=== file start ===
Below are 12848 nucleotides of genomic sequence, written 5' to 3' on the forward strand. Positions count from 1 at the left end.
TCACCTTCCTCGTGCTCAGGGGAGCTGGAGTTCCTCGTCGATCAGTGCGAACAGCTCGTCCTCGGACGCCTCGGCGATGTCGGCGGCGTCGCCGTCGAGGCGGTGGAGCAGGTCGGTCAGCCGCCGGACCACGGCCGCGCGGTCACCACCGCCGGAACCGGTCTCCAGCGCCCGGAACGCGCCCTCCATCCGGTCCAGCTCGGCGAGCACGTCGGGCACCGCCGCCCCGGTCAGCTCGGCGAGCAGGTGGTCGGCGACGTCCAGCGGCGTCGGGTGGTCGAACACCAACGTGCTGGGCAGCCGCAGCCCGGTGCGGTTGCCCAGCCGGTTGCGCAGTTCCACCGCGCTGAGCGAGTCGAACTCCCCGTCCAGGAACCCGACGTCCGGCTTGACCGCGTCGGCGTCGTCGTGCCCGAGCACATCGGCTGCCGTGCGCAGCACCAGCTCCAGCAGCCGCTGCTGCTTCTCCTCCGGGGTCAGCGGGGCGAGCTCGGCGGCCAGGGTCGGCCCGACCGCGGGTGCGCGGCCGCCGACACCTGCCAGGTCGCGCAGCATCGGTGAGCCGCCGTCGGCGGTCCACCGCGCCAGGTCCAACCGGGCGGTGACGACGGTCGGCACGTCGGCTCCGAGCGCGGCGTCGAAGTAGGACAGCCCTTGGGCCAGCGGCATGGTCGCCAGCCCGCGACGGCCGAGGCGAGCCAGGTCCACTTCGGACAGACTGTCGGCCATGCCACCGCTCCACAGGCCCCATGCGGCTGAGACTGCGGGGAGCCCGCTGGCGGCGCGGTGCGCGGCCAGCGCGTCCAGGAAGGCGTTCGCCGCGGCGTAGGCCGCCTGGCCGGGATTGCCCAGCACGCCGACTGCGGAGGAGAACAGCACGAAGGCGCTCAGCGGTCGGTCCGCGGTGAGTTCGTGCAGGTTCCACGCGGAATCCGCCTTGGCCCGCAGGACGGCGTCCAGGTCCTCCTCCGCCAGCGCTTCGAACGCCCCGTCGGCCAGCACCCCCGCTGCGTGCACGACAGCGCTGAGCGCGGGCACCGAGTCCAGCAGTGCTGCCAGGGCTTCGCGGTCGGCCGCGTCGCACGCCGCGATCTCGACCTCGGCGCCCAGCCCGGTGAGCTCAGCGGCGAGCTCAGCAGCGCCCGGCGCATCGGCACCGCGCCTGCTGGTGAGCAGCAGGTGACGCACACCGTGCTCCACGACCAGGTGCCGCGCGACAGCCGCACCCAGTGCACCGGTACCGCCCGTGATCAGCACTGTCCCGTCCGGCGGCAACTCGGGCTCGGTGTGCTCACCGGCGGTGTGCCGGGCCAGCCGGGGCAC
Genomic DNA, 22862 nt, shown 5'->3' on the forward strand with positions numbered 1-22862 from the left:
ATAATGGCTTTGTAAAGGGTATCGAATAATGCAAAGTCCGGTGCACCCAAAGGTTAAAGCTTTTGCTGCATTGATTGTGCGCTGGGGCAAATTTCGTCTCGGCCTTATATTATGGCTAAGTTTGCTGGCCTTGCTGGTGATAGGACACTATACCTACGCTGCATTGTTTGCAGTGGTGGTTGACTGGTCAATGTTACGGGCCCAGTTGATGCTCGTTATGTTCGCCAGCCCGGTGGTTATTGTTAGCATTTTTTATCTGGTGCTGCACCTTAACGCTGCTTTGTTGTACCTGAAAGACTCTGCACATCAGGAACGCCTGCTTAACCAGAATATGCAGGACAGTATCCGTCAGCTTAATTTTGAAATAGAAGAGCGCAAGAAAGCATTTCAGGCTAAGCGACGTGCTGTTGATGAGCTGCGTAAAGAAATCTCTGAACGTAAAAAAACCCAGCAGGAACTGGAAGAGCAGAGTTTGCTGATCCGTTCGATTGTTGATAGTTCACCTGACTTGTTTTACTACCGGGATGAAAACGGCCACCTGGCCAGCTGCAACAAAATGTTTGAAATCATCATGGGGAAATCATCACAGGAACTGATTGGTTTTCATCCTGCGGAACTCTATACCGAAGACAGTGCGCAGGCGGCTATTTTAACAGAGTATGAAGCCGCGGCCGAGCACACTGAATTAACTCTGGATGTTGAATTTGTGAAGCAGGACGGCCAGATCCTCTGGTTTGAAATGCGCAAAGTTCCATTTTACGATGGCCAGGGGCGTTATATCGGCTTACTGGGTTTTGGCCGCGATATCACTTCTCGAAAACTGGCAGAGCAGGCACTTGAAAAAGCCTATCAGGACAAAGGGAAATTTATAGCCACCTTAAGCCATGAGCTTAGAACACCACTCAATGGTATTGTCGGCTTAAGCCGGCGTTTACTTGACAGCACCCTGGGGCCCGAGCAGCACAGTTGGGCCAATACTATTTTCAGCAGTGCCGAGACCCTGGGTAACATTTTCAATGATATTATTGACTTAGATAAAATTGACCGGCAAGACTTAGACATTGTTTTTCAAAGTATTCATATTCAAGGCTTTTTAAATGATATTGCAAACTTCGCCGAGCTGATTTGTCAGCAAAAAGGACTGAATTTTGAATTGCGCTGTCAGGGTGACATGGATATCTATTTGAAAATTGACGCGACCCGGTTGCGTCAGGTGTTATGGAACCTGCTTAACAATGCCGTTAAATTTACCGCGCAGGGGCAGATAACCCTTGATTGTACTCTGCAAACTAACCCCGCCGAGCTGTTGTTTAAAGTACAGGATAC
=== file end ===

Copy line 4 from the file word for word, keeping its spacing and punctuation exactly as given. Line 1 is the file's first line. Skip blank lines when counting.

ATAATGGCTTTGTAAAGGGTATCGAATAATGCAAAGTCCGGTGCACCCAAAGGTTAAAGCTTTTGCTGCATTGATTGTGCGCTGGGGCAAATTTCGTCTCGGCCTTATATTATGGCTAAGTTTGCTGGCCTTGCTGGTGATAGGACACTATACCTACGCTGCATTGTTTGCAGTGGTGGTTGACTGGTCAATGTTACGGGCCCAGTTGATGCTCGTTATGTTCGCCAGCCCGGTGGTTATTGTTAGCATTTTTTATCTGGTGCTGCACCTTAACGCTGCTTTGTTGTACCTGAAAGACTCTGCACATCAGGAACGCCTGCTTAACCAGAATATGCAGGACAGTATCCGTCAGCTTAATTTTGAAATAGAAGAGCGCAAGAAAGCATTTCAGGCTAAGCGACGTGCTGTTGATGAGCTGCGTAAAGAAATCTCTGAACGTAAAAAAACCCAGCAGGAACTGGAAGAGCAGAGTTTGCTGATCCGTTCGATTGTTGATAGTTCACCTGACTTGTTTTACTACCGGGATGAAAACGGCCACCTGGCCAGCTGCAACAAAATGTTTGAAATCATCATGGGGAAATCATCACAGGAACTGATTGGTTTTCATCCTGCGGAACTCTATACCGAAGACAGTGCGCAGGCGGCTATTTTAACAGAGTATGAAGCCGCGGCCGAGCACACTGAATTAACTCTGGATGTTGAATTTGTGAAGCAGGACGGCCAGATCCTCTGGTTTGAAATGCGCAAAGTTCCATTTTACGATGGCCAGGGGCGTTATATCGGCTTACTGGGTTTTGGCCGCGATATCACTTCTCGAAAACTGGCAGAGCAGGCACTTGAAAAAGCCTATCAGGACAAAGGGAAATTTATAGCCACCTTAAGCCATGAGCTTAGAACACCACTCAATGGTATTGTCGGCTTAAGCCGGCGTTTACTTGACAGCACCCTGGGGCCCGAGCAGCACAGTTGGGCCAATACTATTTTCAGCAGTGCCGAGACCCTGGGTAACATTTTCAATGATATTATTGACTTAGATAAAATTGACCGGCAAGACTTAGACATTGTTTTTCAAAGTATTCATATTCAAGGCTTTTTAAATGATATTGCAAACTTCGCCGAGCTGATTTGTCAGCAAAAAGGACTGAATTTTGAATTGCGCTGTCAGGGTGACATGGATATCTATTTGAAAATTGACGCGACCCGGTTGCGTCAGGTGTTATGGAACCTGCTTAACAATGCCGTTAAATTTACCGCGCAGGGGCAGATAACCCTTGATTGTACTCTGCAAACTAACCCCGCCGAGCTGTTGTTTAAAGTACAGGATAC